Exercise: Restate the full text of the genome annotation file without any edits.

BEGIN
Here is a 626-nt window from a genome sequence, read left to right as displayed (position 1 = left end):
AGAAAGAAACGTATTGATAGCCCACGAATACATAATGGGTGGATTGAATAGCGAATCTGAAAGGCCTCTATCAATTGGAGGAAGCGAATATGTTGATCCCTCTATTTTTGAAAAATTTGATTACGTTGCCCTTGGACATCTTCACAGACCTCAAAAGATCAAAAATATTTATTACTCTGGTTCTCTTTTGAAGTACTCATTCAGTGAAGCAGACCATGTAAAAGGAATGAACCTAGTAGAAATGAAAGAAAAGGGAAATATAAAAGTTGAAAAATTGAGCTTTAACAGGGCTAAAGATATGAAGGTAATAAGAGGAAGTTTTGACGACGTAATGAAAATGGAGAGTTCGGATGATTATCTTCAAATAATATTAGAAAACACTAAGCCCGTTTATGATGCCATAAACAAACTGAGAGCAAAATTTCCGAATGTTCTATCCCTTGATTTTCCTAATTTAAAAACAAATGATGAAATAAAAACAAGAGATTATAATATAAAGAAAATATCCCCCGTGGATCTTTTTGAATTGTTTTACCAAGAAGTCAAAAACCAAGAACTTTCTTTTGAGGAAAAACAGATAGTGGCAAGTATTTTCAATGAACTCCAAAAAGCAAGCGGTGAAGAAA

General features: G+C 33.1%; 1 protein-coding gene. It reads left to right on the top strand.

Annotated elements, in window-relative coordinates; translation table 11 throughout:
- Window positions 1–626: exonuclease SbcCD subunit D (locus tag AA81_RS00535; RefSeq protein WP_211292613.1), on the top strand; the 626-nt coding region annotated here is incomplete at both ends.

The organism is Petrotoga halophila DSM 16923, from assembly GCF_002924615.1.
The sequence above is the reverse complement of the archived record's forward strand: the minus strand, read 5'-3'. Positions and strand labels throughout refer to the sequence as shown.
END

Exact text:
Here is a 626-nt window from a genome sequence, read left to right as displayed (position 1 = left end):
AGAAAGAAACGTATTGATAGCCCACGAATACATAATGGGTGGATTGAATAGCGAATCTGAAAGGCCTCTATCAATTGGAGGAAGCGAATATGTTGATCCCTCTATTTTTGAAAAATTTGATTACGTTGCCCTTGGACATCTTCACAGACCTCAAAAGATCAAAAATATTTATTACTCTGGTTCTCTTTTGAAGTACTCATTCAGTGAAGCAGACCATGTAAAAGGAATGAACCTAGTAGAAATGAAAGAAAAGGGAAATATAAAAGTTGAAAAATTGAGCTTTAACAGGGCTAAAGATATGAAGGTAATAAGAGGAAGTTTTGACGACGTAATGAAAATGGAGAGTTCGGATGATTATCTTCAAATAATATTAGAAAACACTAAGCCCGTTTATGATGCCATAAACAAACTGAGAGCAAAATTTCCGAATGTTCTATCCCTTGATTTTCCTAATTTAAAAACAAATGATGAAATAAAAACAAGAGATTATAATATAAAGAAAATATCCCCCGTGGATCTTTTTGAATTGTTTTACCAAGAAGTCAAAAACCAAGAACTTTCTTTTGAGGAAAAACAGATAGTGGCAAGTATTTTCAATGAACTCCAAAAAGCAAGCGGTGAAGAAA

General features: G+C 33.1%; 1 protein-coding gene. It reads left to right on the top strand.

Annotated elements, in window-relative coordinates; translation table 11 throughout:
- Window positions 1–626: exonuclease SbcCD subunit D (locus tag AA81_RS00535; RefSeq protein WP_211292613.1), on the top strand; the 626-nt coding region annotated here is incomplete at both ends.

The organism is Petrotoga halophila DSM 16923, from assembly GCF_002924615.1.
The sequence above is the reverse complement of the archived record's forward strand: the minus strand, read 5'-3'. Positions and strand labels throughout refer to the sequence as shown.